Conversations, how we love and hate them(at times). Our lives are filled with conversations of sorts, some meaningful bust mostly meaningless. Even the most introvert people can’t do without engaging in conversations and there’s little chance that one can do away with not having any conversations at all.
Conversations, like money matter more in certain places than others. So much so that in certain situations conversations are the most crucial element. Running a business is one such case in which having conversations is one of the core aspects of operation.
Day in and day out, an entrepreneur needs to engage in conversations of all sorts with their fellow co-founders, investors, employees, partners, vendors and others. From the vision of the company, its direction, targets to execution plans these conversations not only discuss the functioning of the company for also decide how even the smallest of peg in the machine called a company will run. Since these conversations are that important one needs be really good at handling them (kinda like story telling).
It’s fair to assume that all great entrepreneurs must be great and doing conversations across the wide spectrum of their stake holders.
Over the last few months I’ve noticed that certain people (including business owners and well to do professionals) are noticeably bad at handling *difficult conversations*. By a difficult conversation here I mean a conversation which involves either saying “NO” to something or “to negotiate” its details. I’m excluding the cases where one has people below them in the ladder to play the bad cop or do detailing/negotiation.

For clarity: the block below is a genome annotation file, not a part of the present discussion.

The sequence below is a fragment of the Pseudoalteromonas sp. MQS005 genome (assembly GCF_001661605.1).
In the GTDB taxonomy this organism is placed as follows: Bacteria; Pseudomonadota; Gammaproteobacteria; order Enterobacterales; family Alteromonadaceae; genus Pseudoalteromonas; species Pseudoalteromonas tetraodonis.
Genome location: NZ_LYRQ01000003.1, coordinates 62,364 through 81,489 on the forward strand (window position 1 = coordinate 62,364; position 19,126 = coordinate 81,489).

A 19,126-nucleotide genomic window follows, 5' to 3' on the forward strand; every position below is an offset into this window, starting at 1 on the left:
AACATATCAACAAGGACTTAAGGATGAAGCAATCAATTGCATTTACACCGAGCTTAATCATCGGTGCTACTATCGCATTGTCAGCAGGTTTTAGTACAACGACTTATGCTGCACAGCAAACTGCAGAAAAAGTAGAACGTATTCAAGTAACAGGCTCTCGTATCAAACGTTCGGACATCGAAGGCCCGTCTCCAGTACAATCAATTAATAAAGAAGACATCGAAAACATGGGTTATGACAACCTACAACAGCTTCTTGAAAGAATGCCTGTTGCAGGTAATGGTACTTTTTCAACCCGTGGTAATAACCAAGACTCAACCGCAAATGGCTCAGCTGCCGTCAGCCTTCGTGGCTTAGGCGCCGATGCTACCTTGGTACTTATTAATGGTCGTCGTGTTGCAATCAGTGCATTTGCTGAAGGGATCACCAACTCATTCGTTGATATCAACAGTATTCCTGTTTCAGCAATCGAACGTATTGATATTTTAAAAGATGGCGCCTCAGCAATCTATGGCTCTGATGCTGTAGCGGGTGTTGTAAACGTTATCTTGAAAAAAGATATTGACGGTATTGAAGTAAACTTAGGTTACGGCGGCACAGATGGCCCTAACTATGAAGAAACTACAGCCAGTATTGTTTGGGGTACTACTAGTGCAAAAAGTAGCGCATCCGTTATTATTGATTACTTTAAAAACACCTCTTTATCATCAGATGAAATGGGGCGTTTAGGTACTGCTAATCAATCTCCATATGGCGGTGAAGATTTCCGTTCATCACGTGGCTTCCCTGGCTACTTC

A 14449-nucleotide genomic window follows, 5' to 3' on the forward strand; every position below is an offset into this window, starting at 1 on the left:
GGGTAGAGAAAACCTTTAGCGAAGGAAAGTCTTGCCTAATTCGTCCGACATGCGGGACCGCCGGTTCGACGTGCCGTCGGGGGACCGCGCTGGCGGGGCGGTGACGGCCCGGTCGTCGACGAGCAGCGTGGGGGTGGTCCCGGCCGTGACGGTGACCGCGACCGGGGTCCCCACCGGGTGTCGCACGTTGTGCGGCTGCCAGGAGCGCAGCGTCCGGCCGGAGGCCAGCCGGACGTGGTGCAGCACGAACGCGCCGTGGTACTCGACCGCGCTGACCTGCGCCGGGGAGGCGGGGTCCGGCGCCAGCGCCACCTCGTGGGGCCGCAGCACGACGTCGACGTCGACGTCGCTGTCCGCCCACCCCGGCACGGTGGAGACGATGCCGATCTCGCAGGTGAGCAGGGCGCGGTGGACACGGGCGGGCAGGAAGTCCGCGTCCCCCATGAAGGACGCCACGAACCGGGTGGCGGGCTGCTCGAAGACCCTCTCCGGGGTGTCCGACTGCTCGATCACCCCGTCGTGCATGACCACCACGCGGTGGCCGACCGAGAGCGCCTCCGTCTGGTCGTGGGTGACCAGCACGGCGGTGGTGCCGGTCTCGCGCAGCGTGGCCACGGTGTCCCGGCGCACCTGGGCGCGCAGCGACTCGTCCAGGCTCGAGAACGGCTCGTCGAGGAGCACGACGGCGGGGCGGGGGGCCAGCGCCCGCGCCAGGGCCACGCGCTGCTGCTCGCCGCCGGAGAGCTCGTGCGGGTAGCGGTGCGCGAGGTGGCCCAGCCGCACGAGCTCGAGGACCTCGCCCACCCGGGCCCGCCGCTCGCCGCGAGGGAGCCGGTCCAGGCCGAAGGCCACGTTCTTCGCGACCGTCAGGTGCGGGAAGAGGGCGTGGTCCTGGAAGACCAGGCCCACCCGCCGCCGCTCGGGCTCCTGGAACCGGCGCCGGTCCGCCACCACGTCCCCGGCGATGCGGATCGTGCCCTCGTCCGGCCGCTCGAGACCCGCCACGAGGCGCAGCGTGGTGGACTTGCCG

Certain conversations by their nature or the nature/situation of people involved can be difficult. Think a girl wanting to break the news of ending her relationship with a guy because she feels she doesn’t love him (anymore?) or a manager who has to tell his subordinate that he’ll have his paycut or worse be fired from the organization. The examples of difficult conversations are abound, they vary across the personal and professional lives.
From saying No to something/someone, breaking bad news or negotiating terms for a deal, difficult conversations often find very few takers. People’s response when faced with a difficult conversation could range from avoidance till limit or experiencing emotional turmoil and more. Many a times, people’s response catches many by surprise and keeps them wondering what happened.
To keep things succinct, we’ll limit the scope of the post to that of ‘Difficult conversations’ related to work/business.
Consider This: A guy from a services company approaches a business owner to offer their services and after a couple meetings and deliberation for whatever reason the business owner decides against the deal. Quite a few people which I know (including myself sometimes) would stop answering the calls/emails from the services guy. This I feel is totally weird and uncalled for. The most obvious and the best way to go about this is to simply communicate the reason (briefly maybe) on why you have decided against their offer/proposal and clear the air instead of leaving them guessing and needless to say feeling treated badly. There are many more cases like these and I feel having a lack of confidence in breaking the bad news or the fear of someone forming a different impression about you could be the reasons.
Are there more reasons for this? Why do you think people avoid difficult conversations?